White v White: the equality ‘yardstick’

In White v White ([2001] 1 AC 596, HL) a couple divorced after thirty years of marriage. The appeal concerned the ancillary financial relief proceedings. This was a case where the couple’s joint assets were more than sufficient to meet the needs of them both. The House of Lords had to consider how the discretion conferred on the courts by the Matrimonial Causes Act 1973 (‘the Act’) should be exercised in cases such as this. Mrs. White sought an order giving her an equal share in all of the assets. Lord Nicholls gave the main judgment. He pointed out that this was a case where there was an ‘equality of contribution’ by Mr. and Mrs White over the course of their marriage. This was an important feature of the case (at 602).

Section 25 of the Act requires the court to have regard to all the circumstances of the case when exercising its discretion; the welfare of children is of first importance. Section 25(2) contains a list of factors to which the court is to have regard. Section 25(2)(f) requires the court to have regard to, ‘the contributions which each of the parties has made or is likely in the foreseeable future to make to the welfare of the family, including any contribution by looking after or caring for the family’. Lord Nicholls made the point that the need for the outcome to be fair meant that there was no place for discrimination:

‘But whatever the division of labour chosen by the husband and wife, or forced upon them by circumstances, fairness requires that this should not prejudice or advantage either party when considering paragraph (f), relating to the parties’ contributions … If, in their different spheres, each contributed equally to the family, then in principle it matters not which of them earned the money and built up the assets. There should be no bias in favour of the money-earner and against the home-maker and the child-carer ‘ (at 605)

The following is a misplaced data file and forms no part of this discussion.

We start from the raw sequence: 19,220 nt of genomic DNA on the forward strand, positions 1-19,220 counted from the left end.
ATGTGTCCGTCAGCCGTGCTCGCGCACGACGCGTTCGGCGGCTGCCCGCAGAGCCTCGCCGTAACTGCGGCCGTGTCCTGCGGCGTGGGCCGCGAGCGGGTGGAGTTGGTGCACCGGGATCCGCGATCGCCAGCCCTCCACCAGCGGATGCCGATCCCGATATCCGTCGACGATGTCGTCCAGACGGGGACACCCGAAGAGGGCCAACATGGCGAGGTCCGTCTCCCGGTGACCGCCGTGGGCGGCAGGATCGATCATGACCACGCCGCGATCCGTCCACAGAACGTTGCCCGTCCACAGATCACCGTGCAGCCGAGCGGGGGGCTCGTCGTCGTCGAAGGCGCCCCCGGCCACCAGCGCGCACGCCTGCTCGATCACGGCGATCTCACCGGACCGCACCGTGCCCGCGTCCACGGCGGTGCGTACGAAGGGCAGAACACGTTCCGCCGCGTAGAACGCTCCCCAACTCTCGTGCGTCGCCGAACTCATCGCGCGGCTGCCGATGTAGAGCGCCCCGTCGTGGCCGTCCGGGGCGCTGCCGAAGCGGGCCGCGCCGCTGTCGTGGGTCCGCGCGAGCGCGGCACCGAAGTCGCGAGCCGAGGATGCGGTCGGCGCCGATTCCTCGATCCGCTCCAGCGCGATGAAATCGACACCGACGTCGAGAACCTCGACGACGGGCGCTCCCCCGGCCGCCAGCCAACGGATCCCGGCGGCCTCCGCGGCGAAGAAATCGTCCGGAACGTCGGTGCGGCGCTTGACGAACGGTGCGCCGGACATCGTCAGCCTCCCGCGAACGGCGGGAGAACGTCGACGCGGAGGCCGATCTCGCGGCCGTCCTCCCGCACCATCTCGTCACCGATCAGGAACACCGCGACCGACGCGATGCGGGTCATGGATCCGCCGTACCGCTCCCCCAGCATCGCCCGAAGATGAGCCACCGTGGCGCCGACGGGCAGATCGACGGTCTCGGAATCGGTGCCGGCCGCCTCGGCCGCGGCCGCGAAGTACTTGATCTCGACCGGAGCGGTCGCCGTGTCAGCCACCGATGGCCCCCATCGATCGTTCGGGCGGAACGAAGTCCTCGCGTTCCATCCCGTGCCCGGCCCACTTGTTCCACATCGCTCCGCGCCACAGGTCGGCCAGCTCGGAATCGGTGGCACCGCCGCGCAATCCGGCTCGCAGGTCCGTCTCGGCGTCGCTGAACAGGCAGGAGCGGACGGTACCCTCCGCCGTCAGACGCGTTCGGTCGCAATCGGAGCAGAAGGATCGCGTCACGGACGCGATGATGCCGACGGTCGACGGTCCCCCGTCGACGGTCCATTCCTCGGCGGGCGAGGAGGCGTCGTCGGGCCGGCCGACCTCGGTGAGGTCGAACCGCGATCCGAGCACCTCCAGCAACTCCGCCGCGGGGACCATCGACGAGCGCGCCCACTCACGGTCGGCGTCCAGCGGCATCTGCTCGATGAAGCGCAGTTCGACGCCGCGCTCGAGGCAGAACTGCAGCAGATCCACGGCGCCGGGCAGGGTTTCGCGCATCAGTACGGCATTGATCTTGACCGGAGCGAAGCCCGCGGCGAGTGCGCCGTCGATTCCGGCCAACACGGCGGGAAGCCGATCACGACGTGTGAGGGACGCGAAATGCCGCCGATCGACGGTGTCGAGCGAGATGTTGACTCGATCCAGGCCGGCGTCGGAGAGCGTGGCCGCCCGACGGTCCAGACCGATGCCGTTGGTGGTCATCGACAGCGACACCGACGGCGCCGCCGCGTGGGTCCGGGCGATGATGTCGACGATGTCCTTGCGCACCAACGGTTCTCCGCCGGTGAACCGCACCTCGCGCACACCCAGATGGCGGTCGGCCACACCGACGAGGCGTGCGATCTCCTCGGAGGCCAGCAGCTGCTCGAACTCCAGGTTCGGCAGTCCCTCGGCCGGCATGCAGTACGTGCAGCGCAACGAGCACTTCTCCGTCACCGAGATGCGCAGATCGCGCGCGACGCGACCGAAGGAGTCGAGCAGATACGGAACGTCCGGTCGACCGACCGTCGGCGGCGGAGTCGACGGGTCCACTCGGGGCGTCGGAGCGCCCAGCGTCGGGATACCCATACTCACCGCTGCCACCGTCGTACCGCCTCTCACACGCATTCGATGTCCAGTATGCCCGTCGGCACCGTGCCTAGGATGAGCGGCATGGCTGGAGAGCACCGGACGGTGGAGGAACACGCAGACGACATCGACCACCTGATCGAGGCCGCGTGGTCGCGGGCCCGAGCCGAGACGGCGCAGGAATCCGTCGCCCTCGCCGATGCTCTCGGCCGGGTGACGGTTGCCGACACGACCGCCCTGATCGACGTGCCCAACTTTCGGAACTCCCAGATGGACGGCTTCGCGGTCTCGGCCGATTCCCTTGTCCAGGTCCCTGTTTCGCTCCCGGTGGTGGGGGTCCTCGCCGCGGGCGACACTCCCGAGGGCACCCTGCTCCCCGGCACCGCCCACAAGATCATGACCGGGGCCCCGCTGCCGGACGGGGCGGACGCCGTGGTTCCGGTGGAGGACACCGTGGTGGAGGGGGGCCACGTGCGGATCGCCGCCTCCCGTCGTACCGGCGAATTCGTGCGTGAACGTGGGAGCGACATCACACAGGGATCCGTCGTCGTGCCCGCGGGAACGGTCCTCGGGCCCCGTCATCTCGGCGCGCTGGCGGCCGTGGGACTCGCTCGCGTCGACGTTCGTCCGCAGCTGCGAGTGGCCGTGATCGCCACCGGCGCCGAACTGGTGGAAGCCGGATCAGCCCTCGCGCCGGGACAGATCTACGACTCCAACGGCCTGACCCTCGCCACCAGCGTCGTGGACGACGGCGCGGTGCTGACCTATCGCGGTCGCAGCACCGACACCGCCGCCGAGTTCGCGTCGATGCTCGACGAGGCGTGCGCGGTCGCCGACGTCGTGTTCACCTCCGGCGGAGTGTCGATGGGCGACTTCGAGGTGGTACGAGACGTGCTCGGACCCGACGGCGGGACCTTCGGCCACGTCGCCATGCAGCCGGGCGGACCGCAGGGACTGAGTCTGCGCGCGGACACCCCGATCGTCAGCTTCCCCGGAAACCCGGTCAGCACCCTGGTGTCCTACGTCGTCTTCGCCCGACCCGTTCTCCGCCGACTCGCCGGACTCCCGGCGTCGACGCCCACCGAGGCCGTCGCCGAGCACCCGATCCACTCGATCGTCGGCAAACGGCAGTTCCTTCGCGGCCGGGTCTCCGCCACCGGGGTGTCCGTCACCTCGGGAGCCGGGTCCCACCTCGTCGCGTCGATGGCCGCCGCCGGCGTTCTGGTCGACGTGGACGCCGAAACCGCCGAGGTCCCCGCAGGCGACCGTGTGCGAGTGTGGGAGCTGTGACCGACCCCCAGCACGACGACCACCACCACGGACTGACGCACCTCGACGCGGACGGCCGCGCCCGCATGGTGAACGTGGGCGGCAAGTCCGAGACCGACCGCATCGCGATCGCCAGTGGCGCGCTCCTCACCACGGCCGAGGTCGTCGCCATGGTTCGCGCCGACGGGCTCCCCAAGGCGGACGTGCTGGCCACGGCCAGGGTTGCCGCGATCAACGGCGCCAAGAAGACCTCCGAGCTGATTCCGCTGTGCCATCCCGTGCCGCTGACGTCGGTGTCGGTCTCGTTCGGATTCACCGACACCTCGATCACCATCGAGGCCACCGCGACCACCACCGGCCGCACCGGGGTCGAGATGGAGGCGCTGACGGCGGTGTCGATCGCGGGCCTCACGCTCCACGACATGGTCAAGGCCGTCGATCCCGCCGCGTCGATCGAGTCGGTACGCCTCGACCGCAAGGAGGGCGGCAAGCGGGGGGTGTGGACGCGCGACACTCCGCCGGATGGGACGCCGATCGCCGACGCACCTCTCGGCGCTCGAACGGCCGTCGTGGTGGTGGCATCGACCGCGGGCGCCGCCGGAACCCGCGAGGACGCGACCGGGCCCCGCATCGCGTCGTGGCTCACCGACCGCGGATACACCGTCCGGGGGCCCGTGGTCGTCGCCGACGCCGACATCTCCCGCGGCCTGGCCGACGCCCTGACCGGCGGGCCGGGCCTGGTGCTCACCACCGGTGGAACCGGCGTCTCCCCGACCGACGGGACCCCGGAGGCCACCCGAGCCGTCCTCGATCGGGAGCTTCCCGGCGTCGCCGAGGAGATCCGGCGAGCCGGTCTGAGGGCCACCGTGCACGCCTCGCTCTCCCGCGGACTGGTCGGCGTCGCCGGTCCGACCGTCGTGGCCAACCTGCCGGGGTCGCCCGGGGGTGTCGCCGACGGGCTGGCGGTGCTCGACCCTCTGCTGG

A judge may be minded to order an unequal division of the couple’s assets :

‘Before reaching a firm conclusion and making an order along these lines, a judge would always be well advised to check his tentative views against the yardstick of equality of division. As a general guide, equality should be departed from only if, and to the extent that, there is good reason for doing so. The need to consider and articulate reasons for departing from equality would help the parties and the court to focus on the need to ensure the absence of discrimination.’ (605)

There is no presumption of equality (only a ‘yardstick’) but:

‘Today there is greater awareness of the value of non-financial contributions to the welfare of the family. There is greater awareness of the extent to which one spouse’s business success, achieved by much sustained hard work over many years, may have been made possible or enhanced by the family contribution of the other spouse, a contribution which also required much sustained hard work over many years. There is increased recognition that, by being at home and having and looking after children, a wife may lose for ever the opportunity to acquire and develop her own money-earning qualifications and skills.’ (605 – 6)

Judicial approaches that would give the wife enough to meet her needs but would allocate any surplus over needs to the husband mean that ‘discrimination would be creeping in by the back door.’ (608) Needs are only one factor and the court needs also to have regard to factors such as the available resources and the parties’ contributions (609).

‘In my view, in a case where resources exceed needs, the correct approach is as follows. The judge has regard to all the facts of the case and to the overall requirements of fairness. When doing so, the judge is entitled to have in mind the wish of a claimant wife that her award should not be confined to living accommodation and a vanishing fund of capital earmarked for living expenses which would leave nothing for her to pass on. The judge will give to that factor whatever weight, be it much or little or none at all, he considers appropriate in the circumstances of the particular case.’ (610)

The Court of Appeal had awarded Mrs. White two-fifths of the couple’s net wealth (almost doubling the amount awarded at first instance) and the House of Lords upheld this award.

Michael Lower



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